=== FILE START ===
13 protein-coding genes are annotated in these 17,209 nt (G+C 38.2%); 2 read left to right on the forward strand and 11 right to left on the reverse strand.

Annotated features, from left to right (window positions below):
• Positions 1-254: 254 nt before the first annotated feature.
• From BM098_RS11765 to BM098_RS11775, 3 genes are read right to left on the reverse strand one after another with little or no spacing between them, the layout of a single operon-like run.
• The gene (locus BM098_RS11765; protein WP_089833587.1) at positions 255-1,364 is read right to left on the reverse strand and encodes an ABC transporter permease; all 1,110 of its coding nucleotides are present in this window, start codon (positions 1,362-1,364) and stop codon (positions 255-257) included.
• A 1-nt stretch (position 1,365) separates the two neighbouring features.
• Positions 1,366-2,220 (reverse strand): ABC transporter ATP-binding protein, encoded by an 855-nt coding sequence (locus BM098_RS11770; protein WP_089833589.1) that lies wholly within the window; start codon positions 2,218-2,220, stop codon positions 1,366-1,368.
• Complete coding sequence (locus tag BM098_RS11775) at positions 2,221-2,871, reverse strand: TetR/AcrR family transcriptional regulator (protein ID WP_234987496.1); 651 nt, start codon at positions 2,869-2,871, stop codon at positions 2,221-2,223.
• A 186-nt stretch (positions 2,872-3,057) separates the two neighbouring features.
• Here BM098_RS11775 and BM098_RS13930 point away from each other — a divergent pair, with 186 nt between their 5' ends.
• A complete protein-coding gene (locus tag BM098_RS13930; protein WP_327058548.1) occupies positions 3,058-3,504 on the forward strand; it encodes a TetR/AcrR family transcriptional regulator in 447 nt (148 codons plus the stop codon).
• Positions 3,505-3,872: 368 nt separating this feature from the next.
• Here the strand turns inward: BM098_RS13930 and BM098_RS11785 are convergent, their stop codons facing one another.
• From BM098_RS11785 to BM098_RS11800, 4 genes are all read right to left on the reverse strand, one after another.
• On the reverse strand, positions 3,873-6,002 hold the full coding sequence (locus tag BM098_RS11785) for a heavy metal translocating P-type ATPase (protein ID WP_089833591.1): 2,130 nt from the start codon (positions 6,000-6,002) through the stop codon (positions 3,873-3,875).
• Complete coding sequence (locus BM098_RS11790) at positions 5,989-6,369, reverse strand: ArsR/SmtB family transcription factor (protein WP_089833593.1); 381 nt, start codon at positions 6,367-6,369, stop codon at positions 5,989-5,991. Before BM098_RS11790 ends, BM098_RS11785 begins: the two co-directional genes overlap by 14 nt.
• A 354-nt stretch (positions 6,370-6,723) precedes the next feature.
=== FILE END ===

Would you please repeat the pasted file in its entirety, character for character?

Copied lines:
13 protein-coding genes are annotated in these 17,209 nt (G+C 38.2%); 2 read left to right on the forward strand and 11 right to left on the reverse strand.

Annotated features, from left to right (window positions below):
• Positions 1-254: 254 nt before the first annotated feature.
• From BM098_RS11765 to BM098_RS11775, 3 genes are read right to left on the reverse strand one after another with little or no spacing between them, the layout of a single operon-like run.
• The gene (locus BM098_RS11765; protein WP_089833587.1) at positions 255-1,364 is read right to left on the reverse strand and encodes an ABC transporter permease; all 1,110 of its coding nucleotides are present in this window, start codon (positions 1,362-1,364) and stop codon (positions 255-257) included.
• A 1-nt stretch (position 1,365) separates the two neighbouring features.
• Positions 1,366-2,220 (reverse strand): ABC transporter ATP-binding protein, encoded by an 855-nt coding sequence (locus BM098_RS11770; protein WP_089833589.1) that lies wholly within the window; start codon positions 2,218-2,220, stop codon positions 1,366-1,368.
• Complete coding sequence (locus tag BM098_RS11775) at positions 2,221-2,871, reverse strand: TetR/AcrR family transcriptional regulator (protein ID WP_234987496.1); 651 nt, start codon at positions 2,869-2,871, stop codon at positions 2,221-2,223.
• A 186-nt stretch (positions 2,872-3,057) separates the two neighbouring features.
• Here BM098_RS11775 and BM098_RS13930 point away from each other — a divergent pair, with 186 nt between their 5' ends.
• A complete protein-coding gene (locus tag BM098_RS13930; protein WP_327058548.1) occupies positions 3,058-3,504 on the forward strand; it encodes a TetR/AcrR family transcriptional regulator in 447 nt (148 codons plus the stop codon).
• Positions 3,505-3,872: 368 nt separating this feature from the next.
• Here the strand turns inward: BM098_RS13930 and BM098_RS11785 are convergent, their stop codons facing one another.
• From BM098_RS11785 to BM098_RS11800, 4 genes are all read right to left on the reverse strand, one after another.
• On the reverse strand, positions 3,873-6,002 hold the full coding sequence (locus tag BM098_RS11785) for a heavy metal translocating P-type ATPase (protein ID WP_089833591.1): 2,130 nt from the start codon (positions 6,000-6,002) through the stop codon (positions 3,873-3,875).
• Complete coding sequence (locus BM098_RS11790) at positions 5,989-6,369, reverse strand: ArsR/SmtB family transcription factor (protein WP_089833593.1); 381 nt, start codon at positions 6,367-6,369, stop codon at positions 5,989-5,991. Before BM098_RS11790 ends, BM098_RS11785 begins: the two co-directional genes overlap by 14 nt.
• A 354-nt stretch (positions 6,370-6,723) precedes the next feature.